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Home Purchase Sentiment hits plateau as high home prices stymie trade-up confidence

The Fannie Mae Home Purchase Sentiment Index® (HPSI) fell in July for the second consecutive month, dropping 4.2 points to 86.5, after reaching survey highs in April and May. The decline can be attributed to decreases in four of the six HPSI components. The net share of survey respondents who said now is a good time to buy a home fell 4 percentage points, and the net share who said it is a good time to sell a home fell 6 percentage points. Additionally, the net share who said that home prices will go up in the next 12 months decreased 7 percentage points. More Americans also expressed a decreased sense of job security, with the net share who said they are not concerned about losing their job falling 11 percentage points in July.

“Home purchase sentiment seems to have reached a plateau, with potential home sellers likely struggling to find a home to buy amid slow supply growth, expectations for rising mortgage rates, and significant home price increases,” said Doug Duncan, senior vice president and chief economist at Fannie Mae. “Survey respondents cite ‘high home prices’ as the top reason why it is both a good time to sell a home and bad time to buy a home. This suggests a contributing factor to the low supply of existing homes for sale is that current owners are reluctant to trade up in a rising price market. Additionally, the shares of consumers citing favorable mortgage rates as a reason why it’s a good time to buy or sell a home both dropped to fresh survey lows.”

Fannie Mae’s 2018 Home Purchase Sentiment Index (HPSI) decreased in July by 4.2 points to 86.5. The HPSI is down 0.3 points compared with the same time last year.

  • The net share of Americans who say it is a good time to buy a home fell 4 percentage points from last month to 24%.
  • The net share of those who say it is a good time to sell fell 6 percentage points from last month’s survey high to 41%.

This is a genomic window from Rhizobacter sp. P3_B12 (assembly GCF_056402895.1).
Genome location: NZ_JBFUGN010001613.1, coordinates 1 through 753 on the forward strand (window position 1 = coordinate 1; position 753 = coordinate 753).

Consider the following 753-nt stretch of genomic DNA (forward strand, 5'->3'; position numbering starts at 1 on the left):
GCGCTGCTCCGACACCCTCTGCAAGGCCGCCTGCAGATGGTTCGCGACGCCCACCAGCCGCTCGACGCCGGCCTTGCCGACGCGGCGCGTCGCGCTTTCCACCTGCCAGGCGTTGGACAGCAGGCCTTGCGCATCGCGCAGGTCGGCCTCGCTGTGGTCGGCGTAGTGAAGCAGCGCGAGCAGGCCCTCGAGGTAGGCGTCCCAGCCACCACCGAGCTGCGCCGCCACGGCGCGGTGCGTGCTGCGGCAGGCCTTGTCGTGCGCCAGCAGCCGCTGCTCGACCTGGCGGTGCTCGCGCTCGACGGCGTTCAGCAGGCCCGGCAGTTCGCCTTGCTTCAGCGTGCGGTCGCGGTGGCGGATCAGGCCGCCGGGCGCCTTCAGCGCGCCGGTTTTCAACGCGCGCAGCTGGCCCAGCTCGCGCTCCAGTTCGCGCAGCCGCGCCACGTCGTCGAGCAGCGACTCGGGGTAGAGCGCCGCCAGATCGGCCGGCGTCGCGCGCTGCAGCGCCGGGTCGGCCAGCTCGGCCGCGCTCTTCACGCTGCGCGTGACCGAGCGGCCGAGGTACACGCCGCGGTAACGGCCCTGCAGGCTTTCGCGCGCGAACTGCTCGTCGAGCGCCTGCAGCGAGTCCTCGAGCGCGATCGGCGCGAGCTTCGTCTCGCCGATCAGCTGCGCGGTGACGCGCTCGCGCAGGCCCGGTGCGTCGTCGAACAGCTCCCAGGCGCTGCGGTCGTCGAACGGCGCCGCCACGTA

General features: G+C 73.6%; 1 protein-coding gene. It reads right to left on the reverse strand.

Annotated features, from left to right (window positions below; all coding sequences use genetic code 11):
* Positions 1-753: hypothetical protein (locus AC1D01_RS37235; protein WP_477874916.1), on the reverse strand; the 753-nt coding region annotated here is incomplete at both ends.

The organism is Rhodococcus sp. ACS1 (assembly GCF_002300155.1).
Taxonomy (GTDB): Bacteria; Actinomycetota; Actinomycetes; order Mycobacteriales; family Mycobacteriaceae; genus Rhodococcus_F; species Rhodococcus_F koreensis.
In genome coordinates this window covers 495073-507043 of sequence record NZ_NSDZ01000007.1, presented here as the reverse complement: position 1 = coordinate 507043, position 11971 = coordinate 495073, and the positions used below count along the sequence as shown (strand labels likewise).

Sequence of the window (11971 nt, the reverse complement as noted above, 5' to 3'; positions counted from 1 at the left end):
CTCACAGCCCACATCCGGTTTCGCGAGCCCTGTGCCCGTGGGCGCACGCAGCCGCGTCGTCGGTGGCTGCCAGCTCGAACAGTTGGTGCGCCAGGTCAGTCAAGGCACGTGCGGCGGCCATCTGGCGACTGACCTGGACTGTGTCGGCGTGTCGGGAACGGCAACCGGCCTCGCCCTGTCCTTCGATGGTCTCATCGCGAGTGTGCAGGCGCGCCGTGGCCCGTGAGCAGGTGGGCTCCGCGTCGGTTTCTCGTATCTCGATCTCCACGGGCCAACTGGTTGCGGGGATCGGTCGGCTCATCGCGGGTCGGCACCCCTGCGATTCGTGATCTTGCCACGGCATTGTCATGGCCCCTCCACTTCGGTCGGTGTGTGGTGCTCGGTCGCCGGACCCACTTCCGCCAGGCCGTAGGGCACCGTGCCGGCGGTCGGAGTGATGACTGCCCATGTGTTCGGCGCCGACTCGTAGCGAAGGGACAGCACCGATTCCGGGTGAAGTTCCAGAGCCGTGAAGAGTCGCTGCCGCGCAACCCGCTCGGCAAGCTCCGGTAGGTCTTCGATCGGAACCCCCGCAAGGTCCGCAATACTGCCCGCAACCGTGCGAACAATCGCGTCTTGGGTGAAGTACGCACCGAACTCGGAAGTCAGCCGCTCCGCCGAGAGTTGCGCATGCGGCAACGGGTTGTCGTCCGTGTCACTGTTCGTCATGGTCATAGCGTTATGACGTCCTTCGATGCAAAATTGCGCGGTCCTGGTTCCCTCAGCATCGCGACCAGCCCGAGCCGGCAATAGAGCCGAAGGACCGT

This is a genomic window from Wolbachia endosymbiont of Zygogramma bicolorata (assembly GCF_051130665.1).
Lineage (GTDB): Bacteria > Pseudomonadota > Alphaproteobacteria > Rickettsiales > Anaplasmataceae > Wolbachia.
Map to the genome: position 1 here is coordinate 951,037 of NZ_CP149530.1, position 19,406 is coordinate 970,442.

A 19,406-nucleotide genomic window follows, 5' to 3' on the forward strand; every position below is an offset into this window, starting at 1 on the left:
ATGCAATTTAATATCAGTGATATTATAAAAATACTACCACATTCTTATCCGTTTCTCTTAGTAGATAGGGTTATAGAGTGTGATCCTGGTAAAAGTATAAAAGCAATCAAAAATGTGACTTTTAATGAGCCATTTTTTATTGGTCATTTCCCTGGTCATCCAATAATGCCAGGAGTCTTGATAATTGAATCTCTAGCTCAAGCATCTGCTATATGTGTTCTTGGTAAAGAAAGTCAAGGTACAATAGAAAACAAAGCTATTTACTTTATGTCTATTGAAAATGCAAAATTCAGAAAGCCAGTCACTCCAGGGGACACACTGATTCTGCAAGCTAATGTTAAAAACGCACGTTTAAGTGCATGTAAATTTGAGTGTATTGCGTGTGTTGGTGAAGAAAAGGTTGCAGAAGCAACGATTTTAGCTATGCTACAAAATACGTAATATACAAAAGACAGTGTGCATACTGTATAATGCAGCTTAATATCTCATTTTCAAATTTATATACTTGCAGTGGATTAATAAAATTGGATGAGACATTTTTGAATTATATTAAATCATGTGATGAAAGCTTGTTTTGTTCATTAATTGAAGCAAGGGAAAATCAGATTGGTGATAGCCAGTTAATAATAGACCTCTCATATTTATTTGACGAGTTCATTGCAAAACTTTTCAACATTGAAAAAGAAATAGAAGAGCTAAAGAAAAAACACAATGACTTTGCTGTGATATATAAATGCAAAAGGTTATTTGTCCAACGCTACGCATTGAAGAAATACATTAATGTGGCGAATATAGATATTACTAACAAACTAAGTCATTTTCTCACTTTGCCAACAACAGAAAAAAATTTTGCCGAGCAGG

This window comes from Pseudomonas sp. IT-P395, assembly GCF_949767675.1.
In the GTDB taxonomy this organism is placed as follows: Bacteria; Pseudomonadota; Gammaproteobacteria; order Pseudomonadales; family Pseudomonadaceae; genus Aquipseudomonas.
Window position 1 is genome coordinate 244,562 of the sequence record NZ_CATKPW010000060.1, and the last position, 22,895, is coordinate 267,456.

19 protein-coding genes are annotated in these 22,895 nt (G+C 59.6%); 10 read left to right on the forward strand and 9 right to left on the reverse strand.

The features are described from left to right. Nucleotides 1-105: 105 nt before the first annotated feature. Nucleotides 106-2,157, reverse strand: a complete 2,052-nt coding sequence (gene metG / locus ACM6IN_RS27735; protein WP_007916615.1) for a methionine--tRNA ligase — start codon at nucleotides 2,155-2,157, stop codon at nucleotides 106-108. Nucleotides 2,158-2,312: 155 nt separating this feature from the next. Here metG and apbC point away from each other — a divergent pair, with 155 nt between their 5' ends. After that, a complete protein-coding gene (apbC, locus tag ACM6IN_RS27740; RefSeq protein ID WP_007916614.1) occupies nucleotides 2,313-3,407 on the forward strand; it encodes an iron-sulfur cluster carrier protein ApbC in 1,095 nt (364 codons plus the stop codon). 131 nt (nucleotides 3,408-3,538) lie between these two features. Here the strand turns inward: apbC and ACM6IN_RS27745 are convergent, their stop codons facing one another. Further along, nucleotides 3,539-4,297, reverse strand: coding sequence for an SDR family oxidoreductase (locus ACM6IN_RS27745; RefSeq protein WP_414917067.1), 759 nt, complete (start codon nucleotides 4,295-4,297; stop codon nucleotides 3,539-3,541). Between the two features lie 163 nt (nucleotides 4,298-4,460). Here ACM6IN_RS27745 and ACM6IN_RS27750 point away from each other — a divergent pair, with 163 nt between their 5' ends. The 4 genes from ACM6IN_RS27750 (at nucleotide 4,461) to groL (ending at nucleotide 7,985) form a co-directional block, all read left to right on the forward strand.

• The net share of those who say home prices will go up fell 7 percentage points to 39%, falling under 40% for the first time since December 2016.
  • The net share of Americans who say mortgage rates will go down over the next 12 months rose 1 percentage point to -52%.
  • The net share of Americans who say they are not concerned about losing their job fell 11 percentage points from last month to 65%.
  • The net share of those who say their household income is significantly higher than it was 12 months ago rose 2 percentage points to 21%, matching the survey high from May 2018.

The Home Purchase Sentiment Index (HPSI) distills information about consumers’ home purchase sentiment from Fannie Mae’s National Housing Survey® (NHS) into a single number. The HPSI reflects consumers’ current views and forward-looking expectations of housing market conditions and complements existing data sources to inform housing-related analysis and decision making. The HPSI is constructed from answers to six NHS questions that solicit consumers’ evaluations of housing market conditions and address topics that are related to their home purchase decisions. The questions ask consumers whether they think that it is a good or bad time to buy or to sell a house, what direction they expect home prices and mortgage interest rates to move, how concerned they are about losing their jobs, and whether their incomes are higher than they were a year earlier.

The most detailed consumer attitudinal survey of its kind, Fannie Mae’s National Housing Survey (NHS) polled approximately 1,000 Americans via live telephone interview to assess their attitudes toward owning and renting a home, home and rental price changes, homeownership distress, the economy, household finances, and overall consumer confidence. Homeowners and renters are asked more than 100 questions used to track attitudinal shifts, six of which are used to construct the HPSI (findings are compared with the same survey conducted monthly beginning June 2010). As cell phones have become common and many households no longer have landline phones, the NHS contacts 70 percent of respondents via their cell phones (as of January 2018). For more information, please see the Technical Notes. Fannie Mae conducts this survey and shares monthly and quarterly results so that we may help industry partners and market participants target our collective efforts to stabilize the housing market in the near-term, and provide support in the future. The July 2018 National Housing Survey was conducted between July 1, 2018 and July 22, 2018. Most of the data collection occurred during the first two weeks of this period. Interviews were conducted by PSB, in coordination with Fannie Mae.

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